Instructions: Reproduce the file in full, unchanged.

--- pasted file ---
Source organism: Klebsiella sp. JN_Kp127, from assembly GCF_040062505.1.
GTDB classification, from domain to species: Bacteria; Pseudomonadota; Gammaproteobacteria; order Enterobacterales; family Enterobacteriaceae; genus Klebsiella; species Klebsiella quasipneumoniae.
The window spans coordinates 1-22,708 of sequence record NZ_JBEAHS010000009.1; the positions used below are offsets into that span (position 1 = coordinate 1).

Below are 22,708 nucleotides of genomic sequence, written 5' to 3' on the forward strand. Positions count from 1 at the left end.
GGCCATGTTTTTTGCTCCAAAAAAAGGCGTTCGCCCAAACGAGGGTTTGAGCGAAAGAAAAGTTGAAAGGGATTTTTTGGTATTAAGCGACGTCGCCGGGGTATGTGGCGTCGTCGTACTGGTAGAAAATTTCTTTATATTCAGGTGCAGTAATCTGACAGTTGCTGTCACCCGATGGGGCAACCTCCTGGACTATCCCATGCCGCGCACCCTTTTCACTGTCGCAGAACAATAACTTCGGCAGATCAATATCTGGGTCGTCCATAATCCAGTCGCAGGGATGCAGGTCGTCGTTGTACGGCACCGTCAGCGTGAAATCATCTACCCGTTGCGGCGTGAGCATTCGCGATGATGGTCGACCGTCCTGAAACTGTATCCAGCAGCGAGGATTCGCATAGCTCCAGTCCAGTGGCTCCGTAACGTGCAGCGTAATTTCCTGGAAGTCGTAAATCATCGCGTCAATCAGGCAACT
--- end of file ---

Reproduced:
Source organism: Klebsiella sp. JN_Kp127, from assembly GCF_040062505.1.
GTDB classification, from domain to species: Bacteria; Pseudomonadota; Gammaproteobacteria; order Enterobacterales; family Enterobacteriaceae; genus Klebsiella; species Klebsiella quasipneumoniae.
The window spans coordinates 1-22,708 of sequence record NZ_JBEAHS010000009.1; the positions used below are offsets into that span (position 1 = coordinate 1).

Below are 22,708 nucleotides of genomic sequence, written 5' to 3' on the forward strand. Positions count from 1 at the left end.
GGCCATGTTTTTTGCTCCAAAAAAAGGCGTTCGCCCAAACGAGGGTTTGAGCGAAAGAAAAGTTGAAAGGGATTTTTTGGTATTAAGCGACGTCGCCGGGGTATGTGGCGTCGTCGTACTGGTAGAAAATTTCTTTATATTCAGGTGCAGTAATCTGACAGTTGCTGTCACCCGATGGGGCAACCTCCTGGACTATCCCATGCCGCGCACCCTTTTCACTGTCGCAGAACAATAACTTCGGCAGATCAATATCTGGGTCGTCCATAATCCAGTCGCAGGGATGCAGGTCGTCGTTGTACGGCACCGTCAGCGTGAAATCATCTACCCGTTGCGGCGTGAGCATTCGCGATGATGGTCGACCGTCCTGAAACTGTATCCAGCAGCGAGGATTCGCATAGCTCCAGTCCAGTGGCTCCGTAACGTGCAGCGTAATTTCCTGGAAGTCGTAAATCATCGCGTCAATCAGGCAACT